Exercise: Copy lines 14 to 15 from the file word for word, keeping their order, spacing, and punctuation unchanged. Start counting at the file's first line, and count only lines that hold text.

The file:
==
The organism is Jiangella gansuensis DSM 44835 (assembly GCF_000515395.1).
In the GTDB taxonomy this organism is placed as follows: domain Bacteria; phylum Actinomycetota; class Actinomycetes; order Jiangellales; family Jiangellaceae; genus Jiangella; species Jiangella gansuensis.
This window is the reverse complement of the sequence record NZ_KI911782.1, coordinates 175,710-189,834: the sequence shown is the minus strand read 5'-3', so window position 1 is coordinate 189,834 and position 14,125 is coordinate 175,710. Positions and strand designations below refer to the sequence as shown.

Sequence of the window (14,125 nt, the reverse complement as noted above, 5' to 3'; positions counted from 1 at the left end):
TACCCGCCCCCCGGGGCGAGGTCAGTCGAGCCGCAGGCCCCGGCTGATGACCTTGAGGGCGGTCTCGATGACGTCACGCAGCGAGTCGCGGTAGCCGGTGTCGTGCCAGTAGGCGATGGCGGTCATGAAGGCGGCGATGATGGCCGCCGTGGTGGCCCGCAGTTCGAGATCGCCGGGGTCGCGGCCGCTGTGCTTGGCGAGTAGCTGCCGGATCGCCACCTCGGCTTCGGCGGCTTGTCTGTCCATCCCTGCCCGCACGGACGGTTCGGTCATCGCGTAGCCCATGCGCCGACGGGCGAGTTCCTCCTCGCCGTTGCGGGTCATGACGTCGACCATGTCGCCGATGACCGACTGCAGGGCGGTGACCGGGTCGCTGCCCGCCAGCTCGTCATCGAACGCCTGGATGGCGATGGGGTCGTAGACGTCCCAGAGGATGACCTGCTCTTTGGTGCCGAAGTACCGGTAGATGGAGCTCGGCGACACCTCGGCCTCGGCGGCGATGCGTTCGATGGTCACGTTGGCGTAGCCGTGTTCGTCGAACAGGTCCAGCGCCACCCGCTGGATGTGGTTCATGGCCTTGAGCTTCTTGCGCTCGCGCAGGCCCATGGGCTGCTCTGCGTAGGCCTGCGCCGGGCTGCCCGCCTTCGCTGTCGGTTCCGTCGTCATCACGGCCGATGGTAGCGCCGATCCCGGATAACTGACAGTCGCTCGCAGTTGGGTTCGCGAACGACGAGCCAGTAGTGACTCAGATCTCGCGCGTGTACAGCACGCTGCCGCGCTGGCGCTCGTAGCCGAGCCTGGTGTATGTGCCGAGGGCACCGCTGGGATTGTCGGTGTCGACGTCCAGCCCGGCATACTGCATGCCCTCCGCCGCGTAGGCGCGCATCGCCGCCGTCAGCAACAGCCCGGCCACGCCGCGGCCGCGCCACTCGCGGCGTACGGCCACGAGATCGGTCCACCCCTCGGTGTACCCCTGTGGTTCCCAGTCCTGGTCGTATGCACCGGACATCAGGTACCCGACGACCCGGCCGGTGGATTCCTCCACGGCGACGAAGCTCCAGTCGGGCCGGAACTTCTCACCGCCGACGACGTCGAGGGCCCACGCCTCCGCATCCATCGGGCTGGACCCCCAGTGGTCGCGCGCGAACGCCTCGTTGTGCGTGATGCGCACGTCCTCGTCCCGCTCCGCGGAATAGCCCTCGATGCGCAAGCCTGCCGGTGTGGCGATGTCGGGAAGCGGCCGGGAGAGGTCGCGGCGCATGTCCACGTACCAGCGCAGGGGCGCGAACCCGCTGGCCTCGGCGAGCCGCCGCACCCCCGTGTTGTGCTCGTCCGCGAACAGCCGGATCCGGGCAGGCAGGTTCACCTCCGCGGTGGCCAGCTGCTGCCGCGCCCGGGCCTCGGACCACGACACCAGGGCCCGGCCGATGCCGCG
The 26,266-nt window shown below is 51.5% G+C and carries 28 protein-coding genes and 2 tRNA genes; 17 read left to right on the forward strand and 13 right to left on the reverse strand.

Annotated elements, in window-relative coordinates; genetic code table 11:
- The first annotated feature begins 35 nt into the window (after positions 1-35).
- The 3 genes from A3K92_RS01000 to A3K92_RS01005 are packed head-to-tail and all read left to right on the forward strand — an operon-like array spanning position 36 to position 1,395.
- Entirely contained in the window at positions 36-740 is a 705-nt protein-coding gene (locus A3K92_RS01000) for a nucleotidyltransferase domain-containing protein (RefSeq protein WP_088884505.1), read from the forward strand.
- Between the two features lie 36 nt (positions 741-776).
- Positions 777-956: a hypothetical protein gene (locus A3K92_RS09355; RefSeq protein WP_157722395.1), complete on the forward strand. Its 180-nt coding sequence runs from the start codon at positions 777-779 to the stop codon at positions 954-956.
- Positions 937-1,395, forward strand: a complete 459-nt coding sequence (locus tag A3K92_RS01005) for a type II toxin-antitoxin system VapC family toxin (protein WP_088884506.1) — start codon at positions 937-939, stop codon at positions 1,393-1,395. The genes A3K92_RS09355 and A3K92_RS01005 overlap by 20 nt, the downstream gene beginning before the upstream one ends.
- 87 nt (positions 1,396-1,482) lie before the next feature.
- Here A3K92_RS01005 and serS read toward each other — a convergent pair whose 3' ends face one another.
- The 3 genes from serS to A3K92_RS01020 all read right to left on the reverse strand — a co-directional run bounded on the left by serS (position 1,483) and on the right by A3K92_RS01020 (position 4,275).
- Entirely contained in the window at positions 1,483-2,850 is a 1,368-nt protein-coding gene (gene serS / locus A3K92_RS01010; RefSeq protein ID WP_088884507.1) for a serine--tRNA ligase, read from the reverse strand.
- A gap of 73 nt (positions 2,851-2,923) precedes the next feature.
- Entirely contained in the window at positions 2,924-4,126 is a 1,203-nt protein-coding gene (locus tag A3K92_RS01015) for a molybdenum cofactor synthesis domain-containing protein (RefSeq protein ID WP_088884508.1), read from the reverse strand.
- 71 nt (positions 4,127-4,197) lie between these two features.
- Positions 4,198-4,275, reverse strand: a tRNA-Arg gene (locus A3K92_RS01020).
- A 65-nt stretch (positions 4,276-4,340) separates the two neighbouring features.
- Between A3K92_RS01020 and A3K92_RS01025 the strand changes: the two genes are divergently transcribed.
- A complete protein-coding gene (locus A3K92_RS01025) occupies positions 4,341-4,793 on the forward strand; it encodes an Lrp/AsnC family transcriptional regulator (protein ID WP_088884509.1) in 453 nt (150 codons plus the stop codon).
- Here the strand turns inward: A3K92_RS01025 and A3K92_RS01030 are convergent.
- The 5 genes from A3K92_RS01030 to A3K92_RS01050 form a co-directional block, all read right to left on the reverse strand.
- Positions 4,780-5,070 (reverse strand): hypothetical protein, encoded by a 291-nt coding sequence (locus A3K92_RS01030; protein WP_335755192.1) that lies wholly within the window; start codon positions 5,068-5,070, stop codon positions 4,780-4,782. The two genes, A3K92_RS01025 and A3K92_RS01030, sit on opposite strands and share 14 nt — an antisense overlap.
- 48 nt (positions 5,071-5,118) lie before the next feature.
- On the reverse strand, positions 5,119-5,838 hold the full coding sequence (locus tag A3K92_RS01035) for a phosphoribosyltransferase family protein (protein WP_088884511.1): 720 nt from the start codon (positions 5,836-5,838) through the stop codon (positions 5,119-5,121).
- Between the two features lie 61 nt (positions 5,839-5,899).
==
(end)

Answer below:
- 87 nt (positions 1,396-1,482) lie before the next feature.
- Here A3K92_RS01005 and serS read toward each other — a convergent pair whose 3' ends face one another.